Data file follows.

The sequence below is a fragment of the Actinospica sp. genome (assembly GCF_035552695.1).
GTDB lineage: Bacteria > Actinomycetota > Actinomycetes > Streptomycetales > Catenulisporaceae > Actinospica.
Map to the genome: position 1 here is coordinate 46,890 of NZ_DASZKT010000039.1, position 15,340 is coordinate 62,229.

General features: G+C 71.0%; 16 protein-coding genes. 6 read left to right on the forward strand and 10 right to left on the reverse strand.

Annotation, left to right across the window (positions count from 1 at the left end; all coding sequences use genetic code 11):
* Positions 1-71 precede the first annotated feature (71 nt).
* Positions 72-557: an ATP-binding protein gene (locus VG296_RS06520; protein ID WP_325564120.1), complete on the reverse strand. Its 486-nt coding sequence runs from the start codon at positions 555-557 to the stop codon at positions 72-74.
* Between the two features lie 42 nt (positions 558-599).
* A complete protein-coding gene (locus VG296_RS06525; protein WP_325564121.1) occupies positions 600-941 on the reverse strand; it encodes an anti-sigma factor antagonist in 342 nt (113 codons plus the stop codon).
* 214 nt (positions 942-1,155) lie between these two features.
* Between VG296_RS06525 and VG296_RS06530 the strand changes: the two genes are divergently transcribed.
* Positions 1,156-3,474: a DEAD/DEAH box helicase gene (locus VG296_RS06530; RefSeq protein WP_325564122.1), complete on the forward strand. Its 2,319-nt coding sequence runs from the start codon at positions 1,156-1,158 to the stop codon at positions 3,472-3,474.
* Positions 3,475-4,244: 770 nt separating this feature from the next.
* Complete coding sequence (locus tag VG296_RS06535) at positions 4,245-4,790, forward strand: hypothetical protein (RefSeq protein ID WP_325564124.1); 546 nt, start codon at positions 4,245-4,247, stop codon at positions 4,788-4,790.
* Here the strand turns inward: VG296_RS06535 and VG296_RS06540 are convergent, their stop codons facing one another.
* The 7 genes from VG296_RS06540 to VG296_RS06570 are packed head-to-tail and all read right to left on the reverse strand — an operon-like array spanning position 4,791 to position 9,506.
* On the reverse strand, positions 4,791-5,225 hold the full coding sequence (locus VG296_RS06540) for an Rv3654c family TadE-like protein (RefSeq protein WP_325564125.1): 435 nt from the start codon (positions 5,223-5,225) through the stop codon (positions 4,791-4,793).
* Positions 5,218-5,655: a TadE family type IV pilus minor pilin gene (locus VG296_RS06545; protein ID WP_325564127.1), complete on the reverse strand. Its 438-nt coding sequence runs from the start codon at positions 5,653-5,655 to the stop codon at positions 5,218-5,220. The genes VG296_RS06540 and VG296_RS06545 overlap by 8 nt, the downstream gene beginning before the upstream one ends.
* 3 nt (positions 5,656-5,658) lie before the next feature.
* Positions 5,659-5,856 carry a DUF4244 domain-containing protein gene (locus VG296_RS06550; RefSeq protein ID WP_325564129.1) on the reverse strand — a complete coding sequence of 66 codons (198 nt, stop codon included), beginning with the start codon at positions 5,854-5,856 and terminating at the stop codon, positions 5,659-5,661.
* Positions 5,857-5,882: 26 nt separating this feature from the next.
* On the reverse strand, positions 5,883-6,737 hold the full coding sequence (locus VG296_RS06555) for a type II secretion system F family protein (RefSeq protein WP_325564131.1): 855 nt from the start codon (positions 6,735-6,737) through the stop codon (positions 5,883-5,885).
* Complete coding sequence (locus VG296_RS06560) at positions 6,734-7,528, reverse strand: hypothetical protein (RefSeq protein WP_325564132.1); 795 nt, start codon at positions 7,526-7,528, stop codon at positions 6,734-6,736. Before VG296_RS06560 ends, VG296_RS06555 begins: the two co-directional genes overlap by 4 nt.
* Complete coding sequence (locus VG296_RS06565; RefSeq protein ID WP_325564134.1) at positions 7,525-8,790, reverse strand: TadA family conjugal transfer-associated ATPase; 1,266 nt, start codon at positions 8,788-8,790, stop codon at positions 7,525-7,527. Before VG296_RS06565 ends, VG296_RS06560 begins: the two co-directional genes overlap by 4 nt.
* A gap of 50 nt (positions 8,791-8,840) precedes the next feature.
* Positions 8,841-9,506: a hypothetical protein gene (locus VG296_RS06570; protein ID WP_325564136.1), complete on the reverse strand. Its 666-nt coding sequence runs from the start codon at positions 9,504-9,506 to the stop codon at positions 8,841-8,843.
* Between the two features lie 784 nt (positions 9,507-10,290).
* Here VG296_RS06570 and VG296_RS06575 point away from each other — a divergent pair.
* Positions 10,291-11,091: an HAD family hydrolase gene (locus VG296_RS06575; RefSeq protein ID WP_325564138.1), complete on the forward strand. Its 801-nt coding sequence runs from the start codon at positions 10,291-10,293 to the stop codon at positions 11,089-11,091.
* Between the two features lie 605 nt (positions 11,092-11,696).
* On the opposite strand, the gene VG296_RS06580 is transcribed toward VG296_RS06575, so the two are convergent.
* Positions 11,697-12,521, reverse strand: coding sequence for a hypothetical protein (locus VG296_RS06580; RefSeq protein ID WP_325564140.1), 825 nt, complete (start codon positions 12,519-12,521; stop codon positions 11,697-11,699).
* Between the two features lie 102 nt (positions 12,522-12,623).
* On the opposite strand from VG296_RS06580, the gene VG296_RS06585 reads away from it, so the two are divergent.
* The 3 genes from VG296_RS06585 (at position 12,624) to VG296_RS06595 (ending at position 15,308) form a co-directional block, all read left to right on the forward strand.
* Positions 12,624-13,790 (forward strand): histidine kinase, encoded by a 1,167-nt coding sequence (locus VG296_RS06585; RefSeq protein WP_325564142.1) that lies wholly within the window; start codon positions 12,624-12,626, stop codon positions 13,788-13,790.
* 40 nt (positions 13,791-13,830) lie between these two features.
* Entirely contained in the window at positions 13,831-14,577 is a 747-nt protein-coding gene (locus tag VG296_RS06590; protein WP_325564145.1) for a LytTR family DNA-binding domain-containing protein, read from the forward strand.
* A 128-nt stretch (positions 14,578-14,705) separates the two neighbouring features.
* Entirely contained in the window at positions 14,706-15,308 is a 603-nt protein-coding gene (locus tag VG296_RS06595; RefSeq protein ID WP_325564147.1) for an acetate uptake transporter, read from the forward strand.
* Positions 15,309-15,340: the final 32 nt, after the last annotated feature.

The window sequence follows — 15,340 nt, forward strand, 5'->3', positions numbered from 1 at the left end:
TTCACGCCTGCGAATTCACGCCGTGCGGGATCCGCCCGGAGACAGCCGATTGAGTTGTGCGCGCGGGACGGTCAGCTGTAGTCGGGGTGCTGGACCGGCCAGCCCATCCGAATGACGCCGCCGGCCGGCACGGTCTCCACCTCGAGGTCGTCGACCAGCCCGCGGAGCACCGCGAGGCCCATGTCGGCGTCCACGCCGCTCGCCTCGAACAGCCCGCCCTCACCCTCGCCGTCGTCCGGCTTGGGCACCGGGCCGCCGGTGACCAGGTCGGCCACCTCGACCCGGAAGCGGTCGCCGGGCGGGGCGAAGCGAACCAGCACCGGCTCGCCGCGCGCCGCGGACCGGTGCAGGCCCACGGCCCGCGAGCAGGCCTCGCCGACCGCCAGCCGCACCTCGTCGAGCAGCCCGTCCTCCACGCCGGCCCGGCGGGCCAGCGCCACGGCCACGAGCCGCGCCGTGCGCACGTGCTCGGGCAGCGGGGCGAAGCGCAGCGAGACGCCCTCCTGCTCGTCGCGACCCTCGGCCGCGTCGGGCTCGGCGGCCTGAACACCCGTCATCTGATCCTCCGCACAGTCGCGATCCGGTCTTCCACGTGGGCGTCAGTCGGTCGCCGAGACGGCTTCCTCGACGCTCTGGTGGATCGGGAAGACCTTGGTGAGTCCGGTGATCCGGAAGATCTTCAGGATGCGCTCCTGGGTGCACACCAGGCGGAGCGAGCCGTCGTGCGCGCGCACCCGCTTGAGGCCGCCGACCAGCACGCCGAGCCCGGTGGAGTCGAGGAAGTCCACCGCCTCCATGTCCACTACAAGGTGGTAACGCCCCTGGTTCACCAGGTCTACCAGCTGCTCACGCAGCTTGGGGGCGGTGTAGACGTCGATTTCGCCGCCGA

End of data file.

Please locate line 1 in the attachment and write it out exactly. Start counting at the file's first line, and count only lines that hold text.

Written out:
The sequence below is a fragment of the Actinospica sp. genome (assembly GCF_035552695.1).